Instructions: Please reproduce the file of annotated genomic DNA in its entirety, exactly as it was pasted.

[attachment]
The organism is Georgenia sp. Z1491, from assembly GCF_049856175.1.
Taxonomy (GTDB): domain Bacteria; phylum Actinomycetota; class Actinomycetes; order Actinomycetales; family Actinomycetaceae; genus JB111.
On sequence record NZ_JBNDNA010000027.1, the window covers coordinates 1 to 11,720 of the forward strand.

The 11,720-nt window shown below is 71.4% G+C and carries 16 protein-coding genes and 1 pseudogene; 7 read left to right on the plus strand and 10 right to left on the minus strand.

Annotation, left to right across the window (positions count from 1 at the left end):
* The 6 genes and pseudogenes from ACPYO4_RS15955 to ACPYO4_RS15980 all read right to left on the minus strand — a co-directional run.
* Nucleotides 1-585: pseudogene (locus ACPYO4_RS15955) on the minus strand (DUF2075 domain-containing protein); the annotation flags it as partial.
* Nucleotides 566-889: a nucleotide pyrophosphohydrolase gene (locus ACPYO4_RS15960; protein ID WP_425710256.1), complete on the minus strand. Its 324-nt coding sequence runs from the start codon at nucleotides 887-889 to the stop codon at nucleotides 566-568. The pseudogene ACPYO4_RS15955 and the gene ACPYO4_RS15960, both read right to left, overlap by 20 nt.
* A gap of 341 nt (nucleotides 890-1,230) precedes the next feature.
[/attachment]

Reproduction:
The organism is Georgenia sp. Z1491, from assembly GCF_049856175.1.
Taxonomy (GTDB): domain Bacteria; phylum Actinomycetota; class Actinomycetes; order Actinomycetales; family Actinomycetaceae; genus JB111.
On sequence record NZ_JBNDNA010000027.1, the window covers coordinates 1 to 11,720 of the forward strand.

The 11,720-nt window shown below is 71.4% G+C and carries 16 protein-coding genes and 1 pseudogene; 7 read left to right on the plus strand and 10 right to left on the minus strand.

Annotation, left to right across the window (positions count from 1 at the left end):
* The 6 genes and pseudogenes from ACPYO4_RS15955 to ACPYO4_RS15980 all read right to left on the minus strand — a co-directional run.
* Nucleotides 1-585: pseudogene (locus ACPYO4_RS15955) on the minus strand (DUF2075 domain-containing protein); the annotation flags it as partial.
* Nucleotides 566-889: a nucleotide pyrophosphohydrolase gene (locus ACPYO4_RS15960; protein ID WP_425710256.1), complete on the minus strand. Its 324-nt coding sequence runs from the start codon at nucleotides 887-889 to the stop codon at nucleotides 566-568. The pseudogene ACPYO4_RS15955 and the gene ACPYO4_RS15960, both read right to left, overlap by 20 nt.
* A gap of 341 nt (nucleotides 890-1,230) precedes the next feature.